s I was riding through a remote part of the Swedish countryside last summer, I was surprised to see a farmer working a plow drawn by a horse. The young man’s face sported a beard trimmed to Amish specifications, and his pastcentury clothing looked like it had come right out of a movie-set costume trailer. I stared in surprise. “I didn’t know you had Amish in Sweden,” I said. My friend at the wheel of the car, an ex-pat from Marin, said, “We don’t. Those are German back-to-earth farmers who’ve been immigrating to Sweden, part of the Rudolph Steiner movement.” So this was how some were taking the mystical agriculture path, I thought. While I know the costuming and the beard are optional, farmers following

the plow in Steiner’s footsteps do, in a way, have to leave their country—psychologically if not geographically—to follow in true spirit. Steiner never intended his philosophy of farming to serve as a marketing gimmick so that more wine, for example, might be sold because the words “biodynamically farmed” appear on the label. What he intended was that the farming experience be reintegrated as part of the human spirit. His was not a getrich scheme. Austria-born Steiner, a brilliant and radical thinker who authored over 300 works before his death in 1925, was a mystic and scholar. Known for his many social-reform ideas, including the Waldorf methods in education, Steiner believed that those tilling the soil must resurrect and honor ancient agrarian practices and combine them with a creative spirituality—a kind of farming-the-self ideal. For his vision, Steiner functions like a patron saint of alternative agriculture. Decades before scientist James Lovelock’s 1965 Gaia hypothesis, positing that the planet Earth is a living organism, Steiner was claiming the same principle—that the farm is a living organism and that the farmer is part of that organism. So biodynamic principles require a big shift in perspective, a life change for those who take them on with whole-hearted conviction. Many are attracted to Steiner’s ideologies—some sincerely, others superficially. But when the San Francisco Examiner claimed in 2010 that biodynamic farming was entering the mainstream based on the fact that a few hundred wine-industry folks attended a biodynamic workshop, I shook my head. I am still unconvinced. I’m not cynical, just aware that relatively few have the conviction (and the means) to go as far as that farmer I saw following his horse and Steiner’s plow. “Turn to the ancient principle,” Steiner wrote. “Spirit never without matter, matter never without spirit.”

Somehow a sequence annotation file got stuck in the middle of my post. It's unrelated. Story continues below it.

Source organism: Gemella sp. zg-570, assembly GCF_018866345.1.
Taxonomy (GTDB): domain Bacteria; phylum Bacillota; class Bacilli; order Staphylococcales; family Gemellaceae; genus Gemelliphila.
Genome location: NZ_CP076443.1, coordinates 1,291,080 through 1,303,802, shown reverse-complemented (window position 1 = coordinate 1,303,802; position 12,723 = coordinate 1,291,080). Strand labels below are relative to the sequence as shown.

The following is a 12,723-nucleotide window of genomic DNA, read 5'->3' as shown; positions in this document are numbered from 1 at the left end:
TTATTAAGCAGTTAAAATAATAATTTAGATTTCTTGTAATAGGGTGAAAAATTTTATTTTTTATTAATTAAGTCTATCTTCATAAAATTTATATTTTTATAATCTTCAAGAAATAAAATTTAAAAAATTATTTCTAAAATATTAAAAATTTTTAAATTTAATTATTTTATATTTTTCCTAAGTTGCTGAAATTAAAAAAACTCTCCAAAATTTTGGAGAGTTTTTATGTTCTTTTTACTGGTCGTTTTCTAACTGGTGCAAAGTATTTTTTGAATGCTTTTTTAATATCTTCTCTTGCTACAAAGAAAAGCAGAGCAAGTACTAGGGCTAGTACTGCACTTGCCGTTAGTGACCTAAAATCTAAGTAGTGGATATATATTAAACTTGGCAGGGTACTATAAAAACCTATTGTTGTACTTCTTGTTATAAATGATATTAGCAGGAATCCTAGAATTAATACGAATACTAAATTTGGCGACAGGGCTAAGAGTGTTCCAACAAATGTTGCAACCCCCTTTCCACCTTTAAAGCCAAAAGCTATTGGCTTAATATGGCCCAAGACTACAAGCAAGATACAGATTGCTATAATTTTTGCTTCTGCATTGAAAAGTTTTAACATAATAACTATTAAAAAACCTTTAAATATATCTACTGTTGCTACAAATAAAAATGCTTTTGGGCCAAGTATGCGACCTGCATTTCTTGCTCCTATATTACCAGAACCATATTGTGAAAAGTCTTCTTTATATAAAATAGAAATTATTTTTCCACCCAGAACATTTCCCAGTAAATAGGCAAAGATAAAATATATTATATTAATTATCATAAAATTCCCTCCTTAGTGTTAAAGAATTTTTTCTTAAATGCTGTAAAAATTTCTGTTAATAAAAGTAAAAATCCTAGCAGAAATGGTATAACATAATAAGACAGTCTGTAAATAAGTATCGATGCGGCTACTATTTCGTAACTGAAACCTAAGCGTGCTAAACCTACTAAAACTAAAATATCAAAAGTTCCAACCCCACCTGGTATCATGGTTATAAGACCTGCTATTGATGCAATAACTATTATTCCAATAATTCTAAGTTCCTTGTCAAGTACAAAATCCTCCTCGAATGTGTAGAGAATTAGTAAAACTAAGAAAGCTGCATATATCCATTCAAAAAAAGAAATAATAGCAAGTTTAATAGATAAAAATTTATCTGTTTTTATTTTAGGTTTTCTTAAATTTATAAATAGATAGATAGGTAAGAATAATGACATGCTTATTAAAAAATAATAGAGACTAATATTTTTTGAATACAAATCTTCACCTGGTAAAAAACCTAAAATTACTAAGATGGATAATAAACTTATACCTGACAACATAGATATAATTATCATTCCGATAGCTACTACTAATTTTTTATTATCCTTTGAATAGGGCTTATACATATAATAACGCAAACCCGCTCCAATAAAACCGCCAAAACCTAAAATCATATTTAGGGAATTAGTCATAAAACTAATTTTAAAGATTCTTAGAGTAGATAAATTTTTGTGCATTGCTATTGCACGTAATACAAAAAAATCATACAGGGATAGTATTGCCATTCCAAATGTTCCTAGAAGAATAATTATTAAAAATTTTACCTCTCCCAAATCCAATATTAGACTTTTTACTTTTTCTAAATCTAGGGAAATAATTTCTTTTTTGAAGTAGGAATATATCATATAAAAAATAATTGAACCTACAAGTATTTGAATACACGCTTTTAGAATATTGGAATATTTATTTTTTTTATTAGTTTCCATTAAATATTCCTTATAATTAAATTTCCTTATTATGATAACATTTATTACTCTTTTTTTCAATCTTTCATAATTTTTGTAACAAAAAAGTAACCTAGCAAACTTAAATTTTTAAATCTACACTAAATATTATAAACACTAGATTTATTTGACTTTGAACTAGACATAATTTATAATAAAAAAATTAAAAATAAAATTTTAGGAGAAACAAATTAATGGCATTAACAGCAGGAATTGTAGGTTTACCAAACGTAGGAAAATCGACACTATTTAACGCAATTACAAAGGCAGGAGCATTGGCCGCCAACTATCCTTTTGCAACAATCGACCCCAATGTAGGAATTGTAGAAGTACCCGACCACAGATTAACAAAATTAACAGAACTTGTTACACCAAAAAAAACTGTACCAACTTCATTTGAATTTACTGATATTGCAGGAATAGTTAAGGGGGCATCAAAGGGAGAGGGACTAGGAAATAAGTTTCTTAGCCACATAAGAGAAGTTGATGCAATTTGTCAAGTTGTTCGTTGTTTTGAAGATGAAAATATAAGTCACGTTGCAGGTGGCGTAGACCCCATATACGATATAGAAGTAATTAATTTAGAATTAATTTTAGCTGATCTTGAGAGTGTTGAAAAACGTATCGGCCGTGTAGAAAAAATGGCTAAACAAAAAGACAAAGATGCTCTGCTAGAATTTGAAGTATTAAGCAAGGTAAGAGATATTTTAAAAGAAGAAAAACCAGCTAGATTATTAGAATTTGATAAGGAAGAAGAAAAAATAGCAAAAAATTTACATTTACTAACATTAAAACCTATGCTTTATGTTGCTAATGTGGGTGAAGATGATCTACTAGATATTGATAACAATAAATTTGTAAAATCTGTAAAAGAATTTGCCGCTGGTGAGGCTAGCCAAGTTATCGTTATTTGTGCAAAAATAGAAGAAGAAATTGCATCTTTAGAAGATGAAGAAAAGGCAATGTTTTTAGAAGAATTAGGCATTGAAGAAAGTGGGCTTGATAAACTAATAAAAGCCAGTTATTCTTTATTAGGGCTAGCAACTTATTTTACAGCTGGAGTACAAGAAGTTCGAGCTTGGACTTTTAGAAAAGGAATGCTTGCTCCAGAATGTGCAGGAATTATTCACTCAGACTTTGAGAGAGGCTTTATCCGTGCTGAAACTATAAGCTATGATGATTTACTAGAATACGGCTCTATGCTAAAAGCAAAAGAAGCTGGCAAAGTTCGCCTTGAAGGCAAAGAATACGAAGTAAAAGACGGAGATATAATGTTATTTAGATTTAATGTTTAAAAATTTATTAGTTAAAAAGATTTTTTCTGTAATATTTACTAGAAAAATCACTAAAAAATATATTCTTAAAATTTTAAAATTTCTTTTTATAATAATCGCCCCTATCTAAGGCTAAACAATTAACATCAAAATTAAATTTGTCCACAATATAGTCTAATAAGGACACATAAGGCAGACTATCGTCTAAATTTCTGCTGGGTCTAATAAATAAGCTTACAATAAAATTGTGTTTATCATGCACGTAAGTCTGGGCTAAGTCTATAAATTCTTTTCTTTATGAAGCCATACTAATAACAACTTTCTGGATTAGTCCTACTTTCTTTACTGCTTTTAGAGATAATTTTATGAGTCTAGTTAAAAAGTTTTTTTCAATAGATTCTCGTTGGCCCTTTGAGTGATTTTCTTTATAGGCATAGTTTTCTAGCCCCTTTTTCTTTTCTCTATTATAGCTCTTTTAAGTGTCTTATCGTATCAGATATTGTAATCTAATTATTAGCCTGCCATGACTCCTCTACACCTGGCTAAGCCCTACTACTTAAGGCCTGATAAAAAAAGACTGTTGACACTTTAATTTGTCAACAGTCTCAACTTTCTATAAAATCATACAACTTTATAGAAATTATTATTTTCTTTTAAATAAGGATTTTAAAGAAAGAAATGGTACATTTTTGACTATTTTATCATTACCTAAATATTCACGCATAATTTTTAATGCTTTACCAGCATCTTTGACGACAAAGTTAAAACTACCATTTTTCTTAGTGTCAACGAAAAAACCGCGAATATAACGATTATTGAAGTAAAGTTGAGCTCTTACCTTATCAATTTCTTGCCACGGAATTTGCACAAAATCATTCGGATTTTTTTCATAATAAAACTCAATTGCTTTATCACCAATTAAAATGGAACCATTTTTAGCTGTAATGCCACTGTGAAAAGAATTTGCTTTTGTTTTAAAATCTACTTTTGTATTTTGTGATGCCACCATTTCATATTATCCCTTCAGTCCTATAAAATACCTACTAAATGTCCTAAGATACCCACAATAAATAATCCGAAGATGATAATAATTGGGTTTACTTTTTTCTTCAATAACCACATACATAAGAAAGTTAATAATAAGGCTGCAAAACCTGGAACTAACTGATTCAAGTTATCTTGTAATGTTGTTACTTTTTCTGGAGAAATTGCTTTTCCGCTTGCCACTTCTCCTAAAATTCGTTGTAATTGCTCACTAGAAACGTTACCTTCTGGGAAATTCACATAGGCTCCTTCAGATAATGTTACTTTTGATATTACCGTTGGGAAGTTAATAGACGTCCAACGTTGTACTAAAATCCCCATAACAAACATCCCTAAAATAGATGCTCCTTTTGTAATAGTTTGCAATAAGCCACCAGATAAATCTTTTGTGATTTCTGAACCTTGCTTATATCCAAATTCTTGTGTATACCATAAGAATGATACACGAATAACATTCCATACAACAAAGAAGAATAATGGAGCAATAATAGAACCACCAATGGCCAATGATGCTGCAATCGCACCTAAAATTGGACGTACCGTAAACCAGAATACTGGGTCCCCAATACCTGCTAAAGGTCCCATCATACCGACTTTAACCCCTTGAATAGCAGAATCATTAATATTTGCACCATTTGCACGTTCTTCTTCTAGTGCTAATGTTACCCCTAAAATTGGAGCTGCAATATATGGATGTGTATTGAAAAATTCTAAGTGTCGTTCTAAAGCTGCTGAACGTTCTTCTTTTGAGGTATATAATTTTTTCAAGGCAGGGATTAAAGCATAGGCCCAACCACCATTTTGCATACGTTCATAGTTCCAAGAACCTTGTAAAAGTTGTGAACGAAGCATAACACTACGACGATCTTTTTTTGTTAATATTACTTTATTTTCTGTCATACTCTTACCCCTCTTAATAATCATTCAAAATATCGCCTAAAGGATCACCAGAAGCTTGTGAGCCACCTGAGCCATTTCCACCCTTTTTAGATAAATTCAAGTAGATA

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BUSY LOAVES COMPANY Gianna Banducci behind the counter at worker-owned Arizmendi.

By the People At Arizmendi Bakery, the workers call the shots BY LEILANI CLARK

E

very worker is an owner at Arizmendi Bakery. The young guy in the blue baseball cap pounding sticky lumps of dough into a pizza crust? Yep, he’s an owner. The twenty-something woman at the counter ringing up your coffee and scone? Yes, she owns it. And that woman there by the oven, the one